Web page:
A significantly higher proportion of BCAC recognisers compared with non-recognisers who were not aware of BC symptoms at baseline improved their knowledge (unprompted) about the symptom ‘a lump or thickening in your breast’ at follow-up (55.9% vs 41.0%) (table 3). Furthermore, significantly more BCAC recognisers improved their awareness (prompted) about the following symptoms ‘change in the position of your nipple’ (62.7% vs 41.6%), ‘discharge or bleeding from nipple’ (79.7% vs 55.3%), ‘a lump or thickening in your breast’ (88.9% vs 62.1%) and ‘changes in the size of your breast or nipple’ (67.2% vs 46.2%) compared with non-recognisers. The proportion of women who were very/fairly confident that they would recognise a BC symptom increased at follow-up (58.9% vs 68.9%) (table 3) and there was no significant difference between BCAC recognisers and non-recognisers (63.7% vs 54.4%). Precampaign, 96.1% of women reported that they would see their doctor within 2 weeks if they noticed a BC symptom and there was no change at follow-up. Regression analysis indicated that none of the sociodemographic or campaign recognition variables exerted a marked influence on BC symptoms awareness postcampaign after adjustment (table 4).

Table 4

Improvement in overall prompted symptom awareness by sociodemographic characteristics and recognition of BCAC-BC advertisements (binary logistic regression)

From July 2018 to January 2019, 29 000 CBEs (figure 1) as well as 2051 mammograms were performed (figure 2). More mammograms and CBEs were conducted in October (337 and 4792), January (335 and 4978) and July (331 and 4415) compared with other months. Most CBEs were performed on Malay ethnic women (85%) (online supplementary appendix table 3) and women aged 20–29 years (58%) and 30–39 years (37%). Mammograms were undertaken for Malays (56%), Chinese (27%) and Indians (16%).

Figure 1

Clinical breast examinations (CBEs) undertaken in four public clinics (Petaling District) between July 2018 and January 2019.

Figure 2

Mammograms undertaken in two public hospitals (Petaling District) between July 2018 and January 2019.


Research-informed BC mass media campaigns with robust evaluation are lacking in Asian countries like Malaysia.16 The need to improve BC awareness was confirmed by the limited symptoms awareness and low confidence to notice symptoms that were identified in the precampaign survey results. The majority of women noticed the BCAC-BC materials, in particular, the TV advertisements (even though numerous BC awareness activities took place in October as part of BC awareness month); and they found the culturally adapted campaign materials acceptable and relevant to their life circumstances. The salience of TV advertisements as the most commonly recognised campaign material is in keeping with other robust evaluations.13 24 Furthermore, awareness about individual BC symptoms was higher among BCAC recognisers compared with non-recognisers. The high reach and improvement in symptoms awareness suggested that the campaign had an impact in terms of improving awareness about some BC symptoms.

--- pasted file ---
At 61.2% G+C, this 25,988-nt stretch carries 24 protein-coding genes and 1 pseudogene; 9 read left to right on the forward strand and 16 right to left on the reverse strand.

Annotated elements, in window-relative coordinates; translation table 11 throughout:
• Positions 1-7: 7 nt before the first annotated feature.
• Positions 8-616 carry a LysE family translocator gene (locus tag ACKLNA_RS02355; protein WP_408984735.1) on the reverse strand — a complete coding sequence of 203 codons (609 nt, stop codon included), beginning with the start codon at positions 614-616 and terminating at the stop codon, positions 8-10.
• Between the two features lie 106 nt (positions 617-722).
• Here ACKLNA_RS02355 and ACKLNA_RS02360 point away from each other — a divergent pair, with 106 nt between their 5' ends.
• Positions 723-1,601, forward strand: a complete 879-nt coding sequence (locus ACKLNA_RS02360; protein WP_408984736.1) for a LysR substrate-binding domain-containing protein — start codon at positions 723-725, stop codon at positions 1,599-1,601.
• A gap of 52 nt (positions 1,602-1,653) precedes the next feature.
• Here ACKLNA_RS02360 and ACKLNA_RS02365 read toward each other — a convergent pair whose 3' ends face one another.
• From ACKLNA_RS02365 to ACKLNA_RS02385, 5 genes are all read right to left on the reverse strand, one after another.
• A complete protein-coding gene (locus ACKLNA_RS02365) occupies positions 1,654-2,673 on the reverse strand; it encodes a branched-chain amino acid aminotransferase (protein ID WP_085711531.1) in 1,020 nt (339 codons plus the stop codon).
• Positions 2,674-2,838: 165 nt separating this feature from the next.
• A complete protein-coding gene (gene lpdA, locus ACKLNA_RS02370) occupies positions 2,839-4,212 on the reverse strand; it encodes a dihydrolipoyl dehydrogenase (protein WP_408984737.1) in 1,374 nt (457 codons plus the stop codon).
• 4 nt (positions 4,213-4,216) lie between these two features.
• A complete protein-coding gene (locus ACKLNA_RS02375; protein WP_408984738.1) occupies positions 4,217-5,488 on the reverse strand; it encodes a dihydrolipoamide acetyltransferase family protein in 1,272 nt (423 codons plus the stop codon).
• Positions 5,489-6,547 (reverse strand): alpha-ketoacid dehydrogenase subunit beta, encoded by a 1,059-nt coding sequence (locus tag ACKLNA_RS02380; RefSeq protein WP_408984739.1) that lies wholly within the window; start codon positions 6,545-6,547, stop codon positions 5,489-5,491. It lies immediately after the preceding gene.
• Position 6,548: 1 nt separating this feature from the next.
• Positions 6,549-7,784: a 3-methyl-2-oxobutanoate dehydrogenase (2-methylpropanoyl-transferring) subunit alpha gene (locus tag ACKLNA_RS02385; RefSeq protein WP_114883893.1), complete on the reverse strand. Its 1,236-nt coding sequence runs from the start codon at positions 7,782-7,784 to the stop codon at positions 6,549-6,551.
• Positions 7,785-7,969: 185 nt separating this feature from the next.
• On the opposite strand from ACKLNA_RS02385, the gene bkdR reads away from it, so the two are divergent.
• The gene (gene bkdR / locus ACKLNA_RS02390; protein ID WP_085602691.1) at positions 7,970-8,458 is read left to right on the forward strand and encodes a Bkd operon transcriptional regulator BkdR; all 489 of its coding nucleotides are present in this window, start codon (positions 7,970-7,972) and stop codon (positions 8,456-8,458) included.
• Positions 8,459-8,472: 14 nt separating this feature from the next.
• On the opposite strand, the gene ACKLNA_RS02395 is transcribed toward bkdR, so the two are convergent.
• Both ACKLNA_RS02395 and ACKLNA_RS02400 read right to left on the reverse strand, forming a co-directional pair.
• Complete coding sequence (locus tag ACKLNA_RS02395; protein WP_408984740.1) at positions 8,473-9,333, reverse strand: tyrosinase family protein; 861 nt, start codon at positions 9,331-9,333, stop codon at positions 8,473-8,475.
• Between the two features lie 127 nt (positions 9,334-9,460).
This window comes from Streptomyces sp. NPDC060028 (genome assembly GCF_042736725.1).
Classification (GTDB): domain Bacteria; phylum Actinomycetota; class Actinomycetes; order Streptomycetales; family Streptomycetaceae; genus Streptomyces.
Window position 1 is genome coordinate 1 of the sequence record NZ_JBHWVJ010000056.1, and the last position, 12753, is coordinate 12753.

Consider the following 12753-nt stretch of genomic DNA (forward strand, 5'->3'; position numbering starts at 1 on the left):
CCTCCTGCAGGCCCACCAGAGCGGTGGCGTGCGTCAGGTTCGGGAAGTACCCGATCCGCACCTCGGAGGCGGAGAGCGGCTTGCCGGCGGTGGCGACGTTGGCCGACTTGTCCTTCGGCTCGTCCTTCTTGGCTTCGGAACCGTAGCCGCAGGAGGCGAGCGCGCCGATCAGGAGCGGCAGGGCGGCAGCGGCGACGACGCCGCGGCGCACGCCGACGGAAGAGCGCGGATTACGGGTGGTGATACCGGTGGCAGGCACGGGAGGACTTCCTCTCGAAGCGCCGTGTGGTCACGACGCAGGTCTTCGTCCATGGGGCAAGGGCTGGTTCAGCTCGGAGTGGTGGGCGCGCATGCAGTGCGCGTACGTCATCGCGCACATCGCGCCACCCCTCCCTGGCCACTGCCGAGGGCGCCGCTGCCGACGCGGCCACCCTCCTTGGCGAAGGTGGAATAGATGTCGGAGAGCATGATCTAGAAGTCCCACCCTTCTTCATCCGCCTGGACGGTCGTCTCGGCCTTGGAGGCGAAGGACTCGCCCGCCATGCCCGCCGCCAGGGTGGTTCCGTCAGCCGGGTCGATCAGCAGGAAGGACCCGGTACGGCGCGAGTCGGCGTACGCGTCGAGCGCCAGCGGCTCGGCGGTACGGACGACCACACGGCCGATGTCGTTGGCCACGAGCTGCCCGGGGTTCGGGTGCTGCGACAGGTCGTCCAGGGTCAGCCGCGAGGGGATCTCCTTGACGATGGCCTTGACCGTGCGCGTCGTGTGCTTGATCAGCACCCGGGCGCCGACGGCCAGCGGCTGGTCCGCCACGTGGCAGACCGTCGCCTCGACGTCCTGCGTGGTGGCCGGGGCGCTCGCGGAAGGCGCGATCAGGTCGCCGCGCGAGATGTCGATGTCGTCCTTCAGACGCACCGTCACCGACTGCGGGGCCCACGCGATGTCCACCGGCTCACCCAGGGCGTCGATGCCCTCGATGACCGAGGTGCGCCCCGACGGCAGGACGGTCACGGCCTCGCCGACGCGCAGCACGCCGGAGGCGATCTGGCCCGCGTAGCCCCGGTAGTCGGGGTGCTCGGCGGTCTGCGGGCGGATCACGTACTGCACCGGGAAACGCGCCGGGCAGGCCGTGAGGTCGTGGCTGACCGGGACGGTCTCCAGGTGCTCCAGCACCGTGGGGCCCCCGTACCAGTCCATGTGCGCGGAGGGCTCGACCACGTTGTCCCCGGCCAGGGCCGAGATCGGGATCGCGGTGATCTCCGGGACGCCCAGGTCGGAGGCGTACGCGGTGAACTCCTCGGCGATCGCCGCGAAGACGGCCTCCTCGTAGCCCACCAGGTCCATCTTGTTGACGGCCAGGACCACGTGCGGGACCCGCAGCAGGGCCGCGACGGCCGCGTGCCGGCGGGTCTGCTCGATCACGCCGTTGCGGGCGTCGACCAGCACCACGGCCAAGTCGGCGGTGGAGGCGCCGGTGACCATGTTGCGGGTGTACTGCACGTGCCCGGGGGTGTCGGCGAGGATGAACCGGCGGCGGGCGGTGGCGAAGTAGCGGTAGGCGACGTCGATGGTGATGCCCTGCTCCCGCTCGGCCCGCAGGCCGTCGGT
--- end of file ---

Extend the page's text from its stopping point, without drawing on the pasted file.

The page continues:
Campaign reach varied between ethnicities, though improved awareness of BC symptoms did not appear to vary across sociodemographic variables including ethnicity. The differential reach that was experienced by ethnic groups was similar to the findings from the BCAC for colorectal cancer (BCAC-CRC) in Malaysia.25 Different attitudes and behaviours across ethnic groups regarding help seeking may help to explain the apparent discrepancy. For example, US health survey participants who did not seek health information in the media and preferred to trust their health service provider tended to be older and have a lower socioeconomic status.26 Mass media as a public health programme or intervention requires careful tailoring to maximise the reach and impact of given public health messages.

Although the BCAC-BC had greater reach compared with the BCAC-CRC, the BCAC-CRC appeared to be more successful in terms of improving symptoms awareness25, perhaps, because of the higher precampaign symptom knowledge/awareness (prompted and unprompted) among the BCAC-BC sample compared with BCAC-CRC participants. Awareness improved significantly at follow-up for three prompted BC symptoms, whereas awareness about all prompted CRC symptoms was improved. The success of the BCAC-BC was due partly to the systematic cultural adaptation process18 that was undertaken in order to address, for example, the need to refer to breast-related issues with contextual sensitivity and to include only information about a lump. Although a lump appeared already to be a commonly known symptom, it was unacceptable culturally to present other symptoms of BC. Such restrictions did not apply to the BCAC-CRC.